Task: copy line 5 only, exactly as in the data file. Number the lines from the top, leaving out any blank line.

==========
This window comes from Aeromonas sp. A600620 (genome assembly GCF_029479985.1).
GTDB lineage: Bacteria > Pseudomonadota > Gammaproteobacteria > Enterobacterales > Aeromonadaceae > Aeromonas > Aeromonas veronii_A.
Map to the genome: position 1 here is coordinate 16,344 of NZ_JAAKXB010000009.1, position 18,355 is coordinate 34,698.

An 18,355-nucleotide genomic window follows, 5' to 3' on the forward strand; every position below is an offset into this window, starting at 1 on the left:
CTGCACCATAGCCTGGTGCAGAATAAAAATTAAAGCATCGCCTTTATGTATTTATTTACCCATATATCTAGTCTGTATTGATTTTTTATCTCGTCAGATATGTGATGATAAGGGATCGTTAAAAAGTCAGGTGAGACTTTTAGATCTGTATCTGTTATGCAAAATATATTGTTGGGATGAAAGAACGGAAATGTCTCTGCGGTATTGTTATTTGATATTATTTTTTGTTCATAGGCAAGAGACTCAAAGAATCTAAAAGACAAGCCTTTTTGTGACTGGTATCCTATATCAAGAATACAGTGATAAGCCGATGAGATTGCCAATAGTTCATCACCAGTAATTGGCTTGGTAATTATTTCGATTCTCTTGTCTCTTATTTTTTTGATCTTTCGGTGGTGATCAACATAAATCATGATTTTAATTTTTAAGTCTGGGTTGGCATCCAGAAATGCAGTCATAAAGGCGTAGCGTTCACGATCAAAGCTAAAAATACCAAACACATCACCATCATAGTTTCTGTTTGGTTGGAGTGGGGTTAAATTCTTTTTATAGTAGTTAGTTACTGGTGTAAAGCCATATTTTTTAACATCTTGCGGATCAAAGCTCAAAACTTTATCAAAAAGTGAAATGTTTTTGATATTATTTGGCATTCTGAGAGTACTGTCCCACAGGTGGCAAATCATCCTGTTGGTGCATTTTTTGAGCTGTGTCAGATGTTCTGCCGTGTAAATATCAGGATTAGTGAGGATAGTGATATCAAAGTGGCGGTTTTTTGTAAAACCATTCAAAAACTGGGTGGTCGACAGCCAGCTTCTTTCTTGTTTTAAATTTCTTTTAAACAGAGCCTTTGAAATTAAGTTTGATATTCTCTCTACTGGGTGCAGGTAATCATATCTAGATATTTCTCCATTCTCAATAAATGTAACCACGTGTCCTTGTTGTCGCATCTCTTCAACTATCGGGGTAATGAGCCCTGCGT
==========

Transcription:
CTGCACCATAGCCTGGTGCAGAATAAAAATTAAAGCATCGCCTTTATGTATTTATTTACCCATATATCTAGTCTGTATTGATTTTTTATCTCGTCAGATATGTGATGATAAGGGATCGTTAAAAAGTCAGGTGAGACTTTTAGATCTGTATCTGTTATGCAAAATATATTGTTGGGATGAAAGAACGGAAATGTCTCTGCGGTATTGTTATTTGATATTATTTTTTGTTCATAGGCAAGAGACTCAAAGAATCTAAAAGACAAGCCTTTTTGTGACTGGTATCCTATATCAAGAATACAGTGATAAGCCGATGAGATTGCCAATAGTTCATCACCAGTAATTGGCTTGGTAATTATTTCGATTCTCTTGTCTCTTATTTTTTTGATCTTTCGGTGGTGATCAACATAAATCATGATTTTAATTTTTAAGTCTGGGTTGGCATCCAGAAATGCAGTCATAAAGGCGTAGCGTTCACGATCAAAGCTAAAAATACCAAACACATCACCATCATAGTTTCTGTTTGGTTGGAGTGGGGTTAAATTCTTTTTATAGTAGTTAGTTACTGGTGTAAAGCCATATTTTTTAACATCTTGCGGATCAAAGCTCAAAACTTTATCAAAAAGTGAAATGTTTTTGATATTATTTGGCATTCTGAGAGTACTGTCCCACAGGTGGCAAATCATCCTGTTGGTGCATTTTTTGAGCTGTGTCAGATGTTCTGCCGTGTAAATATCAGGATTAGTGAGGATAGTGATATCAAAGTGGCGGTTTTTTGTAAAACCATTCAAAAACTGGGTGGTCGACAGCCAGCTTCTTTCTTGTTTTAAATTTCTTTTAAACAGAGCCTTTGAAATTAAGTTTGATATTCTCTCTACTGGGTGCAGGTAATCATATCTAGATATTTCTCCATTCTCAATAAATGTAACCACGTGTCCTTGTTGTCGCATCTCTTCAACTATCGGGGTAATGAGCCCTGCGT